Myxedema is a term used synonymously with severe hypothyroidism. It is also used to describe a dermatological change that can occur in hypothyroidism, and some forms of hyperthyroidism. This article discusses the dermatological changes. In this context, myxoedema refers to mucopolysaccharides deposition in the dermis.
This results in swelling of the affected area. One manifestation of myxoedema occurring in the lower limb is pretibial myxedema, a hallmark of Graves disease. Myxoedema can occur in Hashimoto's thyroiditis and other long-standing forms of hypothyroidism, as well as Graves disease, an autoimmune form of hyperthyroidism. The word myxoedema originates from μύξα, taken from ancient Greek to convey 'mucus' or 'slimy substance' and ὁίδημα for swelling. Signs and symptoms Myxoedema can occur in the lower leg and behind the eyes.
Cause Myxoedema is known to occur in various forms of hypothyroidism, and also in Graves' disease. One of the hallmarks of Grave's disease is pretibial myxedema, myxoedema of the lower limb. Myxoedema is more common in women than in men.
Myxedema can occur in: Hyperthyroidism, associated with pretibial myxedema and exophthalmos. Pretibial myxedema can occur in 1-4% of patients with Graves' disease, a cause of hyperthyroidism. Hypothyroidism, including Hashimoto's thyroiditis. Pathophysiology Myxedema describes a specific form of cutaneous and dermal edema secondary to increased deposition of connective tissue components.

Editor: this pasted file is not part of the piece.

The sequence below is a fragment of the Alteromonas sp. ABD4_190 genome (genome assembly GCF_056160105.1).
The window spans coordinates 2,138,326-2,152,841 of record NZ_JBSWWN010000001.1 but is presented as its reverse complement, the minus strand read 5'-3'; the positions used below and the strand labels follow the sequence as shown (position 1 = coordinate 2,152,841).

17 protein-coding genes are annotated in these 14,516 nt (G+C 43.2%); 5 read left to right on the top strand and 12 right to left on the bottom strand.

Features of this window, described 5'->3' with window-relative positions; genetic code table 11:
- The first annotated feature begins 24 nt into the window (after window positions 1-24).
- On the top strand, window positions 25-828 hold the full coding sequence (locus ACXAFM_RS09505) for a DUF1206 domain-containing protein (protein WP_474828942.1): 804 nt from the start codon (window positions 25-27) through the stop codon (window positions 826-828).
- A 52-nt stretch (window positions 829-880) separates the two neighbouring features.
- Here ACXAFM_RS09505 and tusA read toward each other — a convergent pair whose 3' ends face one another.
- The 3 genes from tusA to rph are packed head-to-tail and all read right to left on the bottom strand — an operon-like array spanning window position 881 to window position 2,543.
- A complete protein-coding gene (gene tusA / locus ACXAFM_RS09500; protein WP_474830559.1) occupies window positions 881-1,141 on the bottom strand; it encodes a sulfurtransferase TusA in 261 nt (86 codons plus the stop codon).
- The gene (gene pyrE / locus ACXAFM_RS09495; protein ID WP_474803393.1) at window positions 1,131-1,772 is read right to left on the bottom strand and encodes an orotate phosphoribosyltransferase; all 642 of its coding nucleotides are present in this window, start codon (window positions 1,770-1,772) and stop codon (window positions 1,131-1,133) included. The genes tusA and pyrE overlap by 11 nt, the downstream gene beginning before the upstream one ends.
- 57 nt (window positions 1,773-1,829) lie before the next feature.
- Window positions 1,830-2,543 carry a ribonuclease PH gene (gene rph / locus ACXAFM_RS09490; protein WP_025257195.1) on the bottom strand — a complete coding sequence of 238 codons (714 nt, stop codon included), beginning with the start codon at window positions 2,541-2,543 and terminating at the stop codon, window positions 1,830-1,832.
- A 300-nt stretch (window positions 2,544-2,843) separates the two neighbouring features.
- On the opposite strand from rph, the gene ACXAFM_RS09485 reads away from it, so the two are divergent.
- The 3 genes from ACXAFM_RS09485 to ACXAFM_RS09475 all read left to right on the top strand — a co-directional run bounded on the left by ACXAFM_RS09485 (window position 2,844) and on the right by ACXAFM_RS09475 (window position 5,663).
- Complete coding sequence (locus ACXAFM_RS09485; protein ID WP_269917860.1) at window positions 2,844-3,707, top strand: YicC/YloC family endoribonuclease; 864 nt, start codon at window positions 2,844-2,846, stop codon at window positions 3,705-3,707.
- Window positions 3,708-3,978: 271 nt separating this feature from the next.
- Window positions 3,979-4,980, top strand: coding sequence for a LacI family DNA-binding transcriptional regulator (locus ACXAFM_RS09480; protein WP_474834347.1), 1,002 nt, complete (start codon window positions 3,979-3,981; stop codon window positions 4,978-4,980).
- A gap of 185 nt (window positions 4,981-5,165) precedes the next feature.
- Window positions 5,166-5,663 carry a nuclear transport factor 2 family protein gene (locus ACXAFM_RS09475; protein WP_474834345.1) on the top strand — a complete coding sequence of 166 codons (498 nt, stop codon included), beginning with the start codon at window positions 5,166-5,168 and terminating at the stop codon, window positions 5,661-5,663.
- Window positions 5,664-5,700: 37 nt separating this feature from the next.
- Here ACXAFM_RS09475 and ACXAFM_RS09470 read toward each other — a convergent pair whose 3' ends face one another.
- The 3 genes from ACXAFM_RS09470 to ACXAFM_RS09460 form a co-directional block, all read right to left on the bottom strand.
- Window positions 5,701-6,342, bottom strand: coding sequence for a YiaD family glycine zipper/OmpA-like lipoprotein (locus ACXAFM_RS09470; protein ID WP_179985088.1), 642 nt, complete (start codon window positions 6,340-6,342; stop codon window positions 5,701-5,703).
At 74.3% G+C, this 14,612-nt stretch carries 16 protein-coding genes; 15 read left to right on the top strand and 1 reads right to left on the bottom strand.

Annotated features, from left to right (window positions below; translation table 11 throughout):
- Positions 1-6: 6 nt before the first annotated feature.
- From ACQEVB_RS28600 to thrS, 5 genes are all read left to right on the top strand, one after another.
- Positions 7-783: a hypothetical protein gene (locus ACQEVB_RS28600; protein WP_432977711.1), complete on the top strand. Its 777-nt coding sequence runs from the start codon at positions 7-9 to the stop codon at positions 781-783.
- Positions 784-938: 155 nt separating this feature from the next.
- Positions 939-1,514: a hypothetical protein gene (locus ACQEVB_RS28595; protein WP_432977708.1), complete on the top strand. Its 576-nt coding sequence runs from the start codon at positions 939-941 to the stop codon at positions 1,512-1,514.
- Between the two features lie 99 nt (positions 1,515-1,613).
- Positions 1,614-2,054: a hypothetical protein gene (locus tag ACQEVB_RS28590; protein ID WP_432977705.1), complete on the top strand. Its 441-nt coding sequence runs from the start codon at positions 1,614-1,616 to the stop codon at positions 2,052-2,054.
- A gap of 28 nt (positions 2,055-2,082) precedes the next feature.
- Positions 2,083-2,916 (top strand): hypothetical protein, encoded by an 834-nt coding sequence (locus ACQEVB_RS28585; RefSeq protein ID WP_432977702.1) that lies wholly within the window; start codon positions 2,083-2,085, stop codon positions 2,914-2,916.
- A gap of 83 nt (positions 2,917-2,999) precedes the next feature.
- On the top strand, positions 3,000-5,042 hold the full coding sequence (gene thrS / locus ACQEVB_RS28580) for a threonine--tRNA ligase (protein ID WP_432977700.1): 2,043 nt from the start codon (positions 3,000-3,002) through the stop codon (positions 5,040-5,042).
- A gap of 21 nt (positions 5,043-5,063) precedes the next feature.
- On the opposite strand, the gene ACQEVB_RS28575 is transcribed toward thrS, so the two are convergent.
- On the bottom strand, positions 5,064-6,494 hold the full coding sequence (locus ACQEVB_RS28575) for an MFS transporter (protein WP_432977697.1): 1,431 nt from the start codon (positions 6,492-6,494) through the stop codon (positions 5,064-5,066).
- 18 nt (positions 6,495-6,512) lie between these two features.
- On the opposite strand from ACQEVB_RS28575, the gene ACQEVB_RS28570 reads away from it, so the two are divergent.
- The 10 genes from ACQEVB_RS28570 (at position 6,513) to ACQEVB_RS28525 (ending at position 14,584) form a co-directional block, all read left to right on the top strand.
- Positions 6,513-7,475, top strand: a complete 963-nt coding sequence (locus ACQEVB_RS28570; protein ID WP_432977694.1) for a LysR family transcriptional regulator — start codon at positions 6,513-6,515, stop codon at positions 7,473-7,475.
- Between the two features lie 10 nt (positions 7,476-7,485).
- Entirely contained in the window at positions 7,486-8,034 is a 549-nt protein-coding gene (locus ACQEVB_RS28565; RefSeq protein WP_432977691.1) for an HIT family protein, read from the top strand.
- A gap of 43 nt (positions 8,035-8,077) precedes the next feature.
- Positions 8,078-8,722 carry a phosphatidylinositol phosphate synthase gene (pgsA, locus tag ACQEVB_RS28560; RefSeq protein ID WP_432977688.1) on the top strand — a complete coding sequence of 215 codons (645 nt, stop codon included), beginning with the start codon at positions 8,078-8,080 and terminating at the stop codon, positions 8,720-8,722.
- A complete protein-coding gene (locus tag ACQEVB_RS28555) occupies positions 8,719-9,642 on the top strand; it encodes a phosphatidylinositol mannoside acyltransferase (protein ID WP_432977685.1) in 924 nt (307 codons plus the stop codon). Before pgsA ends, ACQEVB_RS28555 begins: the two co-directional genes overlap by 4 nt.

These can include glycosaminoglycans, hyaluronic acid, and other mucopolysaccharides. The increased deposition of glycosaminoglycan is not fully understood, however two mechanisms predominate: Fibroblast stimulation. It is thought that fibroblast stimulation by the thyroid stimulating hormone receptor increases the deposition of glycosaminoglycan. This results in an osmotic edema and fluid retention. It is thought that many cells responsible for forming connective tissue react to increases in TSH levels. Lymphocyte stimulation.
In Basedow-Graves' thyroid disease, lymphocytes react against the TSH receptor. Lymphocytes react not only against thyroid receptors, but also any tissue with cells expressing the receptor. This can lead to tissue damage and scar tissue formation, explaining the deposition of glycosaminoglycans. References.
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